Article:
The second school of thought says that we can suppose that errors "average out" over time. So in the above example sure each individual measurement could have been off by half an inch, but probably the times we were over by a half an inch cancel out with the times we were under by half an inch so we'll suppose that our combined 50 measurements are very accurate; in fact even more accurate than a single measurement. You can use similar arguments for repeated use of models.

    The second perspective only works with very particular assumptions. We very well could have a consistent bias which pushes our errors in one direction, in which case they will get worse the more we combine. If we do not know that this isn't the case, the only honest thing to do is to do a worst case scenario analysis and use that as our margin of error. Of course, people end up preferring the second method because it convinces them that their results are more significant. And once they start using it they get even more sloppy: in effect they start assuming that with enough measurements there is NO measurement error, and they start viewing the output of models as if they were more accurate than reality.

    And thus they can square the circle that you present. The weatherman is only talking about one day with a limited set of measurements. But if we combine inaccurate measurements over the whole world and then make predictions for years in the future, somehow that is going to be more accurate. It's absurd of course, but many academics think this way. I wonder if Isaac Asimov's Foundation series is to blame (his short story "Franchise" also contains this view.)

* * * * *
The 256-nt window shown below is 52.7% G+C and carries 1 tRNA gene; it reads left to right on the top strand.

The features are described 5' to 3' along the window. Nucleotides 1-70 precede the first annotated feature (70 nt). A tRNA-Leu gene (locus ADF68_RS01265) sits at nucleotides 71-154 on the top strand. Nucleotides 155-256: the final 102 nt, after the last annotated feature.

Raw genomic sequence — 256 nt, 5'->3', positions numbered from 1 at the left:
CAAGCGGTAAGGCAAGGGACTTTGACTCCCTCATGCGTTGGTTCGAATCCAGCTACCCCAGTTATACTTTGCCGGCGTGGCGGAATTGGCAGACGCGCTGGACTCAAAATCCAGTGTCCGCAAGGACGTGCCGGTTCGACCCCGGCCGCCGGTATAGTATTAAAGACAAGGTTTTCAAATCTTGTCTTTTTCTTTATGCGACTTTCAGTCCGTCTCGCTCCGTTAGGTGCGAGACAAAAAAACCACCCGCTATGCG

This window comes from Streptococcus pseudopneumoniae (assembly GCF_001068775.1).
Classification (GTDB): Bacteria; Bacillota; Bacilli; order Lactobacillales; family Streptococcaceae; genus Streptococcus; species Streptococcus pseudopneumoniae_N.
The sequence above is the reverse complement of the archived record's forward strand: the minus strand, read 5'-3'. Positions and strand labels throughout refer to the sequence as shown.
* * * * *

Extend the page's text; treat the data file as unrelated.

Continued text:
1. Well, numbers aren't my game. My wife is the science/math person of the family. But I get the gist of what you're saying. As I've said, it isn't that I deny our approach to STEM has had potentially negative impacts on our environment. I simply reject the political narrative of Global Warming. And it's the little tricks like this, that smack more of snake oil sales than science, that make me even more skeptical. The idea that I'm supposed to blindly accept that despite everything, trust us it will all fit the narrative, is just a little beyond what I'm capable of believing.

  3. Of course it’s not about The Climate (TM). All the talk from Davos tells us as much. A couple summers ago our county had a planning meeting and the guest speaker was a lady from the WEF who spoke for 2 hours on literally NOTHING. Except she extolled vague concepts like being “fluxy” and sharing your car with others. The tentacles of The Climate (TM) are about long and deep as The Science (TM).

    1. The narrative has become dogma, like so many things the media promotes, and that makes it tough. Not that there is anything wrong with dogma per se. But I don't think science and dogma should be in the same room. The fact that advocates preach it like it is some God truth and don't even entertain the possibility of dissenting views shows why it's such a tough nut to crack now.